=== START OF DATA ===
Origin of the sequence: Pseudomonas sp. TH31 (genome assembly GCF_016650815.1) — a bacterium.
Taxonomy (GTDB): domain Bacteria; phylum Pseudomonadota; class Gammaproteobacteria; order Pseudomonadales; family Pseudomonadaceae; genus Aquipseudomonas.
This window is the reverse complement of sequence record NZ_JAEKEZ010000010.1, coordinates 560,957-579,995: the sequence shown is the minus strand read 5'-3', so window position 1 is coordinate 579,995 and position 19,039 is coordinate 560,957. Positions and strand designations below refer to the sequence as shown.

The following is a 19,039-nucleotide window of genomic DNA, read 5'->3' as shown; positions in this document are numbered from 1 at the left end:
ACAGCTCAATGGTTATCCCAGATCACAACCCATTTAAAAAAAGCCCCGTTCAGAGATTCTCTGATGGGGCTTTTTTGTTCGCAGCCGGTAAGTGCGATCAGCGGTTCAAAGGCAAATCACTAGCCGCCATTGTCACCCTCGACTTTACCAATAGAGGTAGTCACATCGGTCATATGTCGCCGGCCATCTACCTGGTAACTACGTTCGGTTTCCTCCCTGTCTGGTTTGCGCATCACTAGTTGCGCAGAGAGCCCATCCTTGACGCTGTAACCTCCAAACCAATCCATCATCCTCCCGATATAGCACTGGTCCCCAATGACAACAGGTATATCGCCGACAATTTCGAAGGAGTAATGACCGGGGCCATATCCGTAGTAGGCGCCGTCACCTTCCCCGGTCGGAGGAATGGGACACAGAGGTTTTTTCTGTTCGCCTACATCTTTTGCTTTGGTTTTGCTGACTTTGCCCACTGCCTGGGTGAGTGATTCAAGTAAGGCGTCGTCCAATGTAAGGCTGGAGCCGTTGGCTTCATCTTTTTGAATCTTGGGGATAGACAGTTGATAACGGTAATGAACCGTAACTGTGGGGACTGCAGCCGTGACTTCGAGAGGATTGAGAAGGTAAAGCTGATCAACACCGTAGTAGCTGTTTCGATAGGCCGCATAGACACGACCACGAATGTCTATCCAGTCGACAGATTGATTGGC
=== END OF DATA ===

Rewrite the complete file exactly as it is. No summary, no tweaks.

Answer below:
Origin of the sequence: Pseudomonas sp. TH31 (genome assembly GCF_016650815.1) — a bacterium.
Taxonomy (GTDB): domain Bacteria; phylum Pseudomonadota; class Gammaproteobacteria; order Pseudomonadales; family Pseudomonadaceae; genus Aquipseudomonas.
This window is the reverse complement of sequence record NZ_JAEKEZ010000010.1, coordinates 560,957-579,995: the sequence shown is the minus strand read 5'-3', so window position 1 is coordinate 579,995 and position 19,039 is coordinate 560,957. Positions and strand designations below refer to the sequence as shown.

The following is a 19,039-nucleotide window of genomic DNA, read 5'->3' as shown; positions in this document are numbered from 1 at the left end:
ACAGCTCAATGGTTATCCCAGATCACAACCCATTTAAAAAAAGCCCCGTTCAGAGATTCTCTGATGGGGCTTTTTTGTTCGCAGCCGGTAAGTGCGATCAGCGGTTCAAAGGCAAATCACTAGCCGCCATTGTCACCCTCGACTTTACCAATAGAGGTAGTCACATCGGTCATATGTCGCCGGCCATCTACCTGGTAACTACGTTCGGTTTCCTCCCTGTCTGGTTTGCGCATCACTAGTTGCGCAGAGAGCCCATCCTTGACGCTGTAACCTCCAAACCAATCCATCATCCTCCCGATATAGCACTGGTCCCCAATGACAACAGGTATATCGCCGACAATTTCGAAGGAGTAATGACCGGGGCCATATCCGTAGTAGGCGCCGTCACCTTCCCCGGTCGGAGGAATGGGACACAGAGGTTTTTTCTGTTCGCCTACATCTTTTGCTTTGGTTTTGCTGACTTTGCCCACTGCCTGGGTGAGTGATTCAAGTAAGGCGTCGTCCAATGTAAGGCTGGAGCCGTTGGCTTCATCTTTTTGAATCTTGGGGATAGACAGTTGATAACGGTAATGAACCGTAACTGTGGGGACTGCAGCCGTGACTTCGAGAGGATTGAGAAGGTAAAGCTGATCAACACCGTAGTAGCTGTTTCGATAGGCCGCATAGACACGACCACGAATGTCTATCCAGTCGACAGATTGATTGGC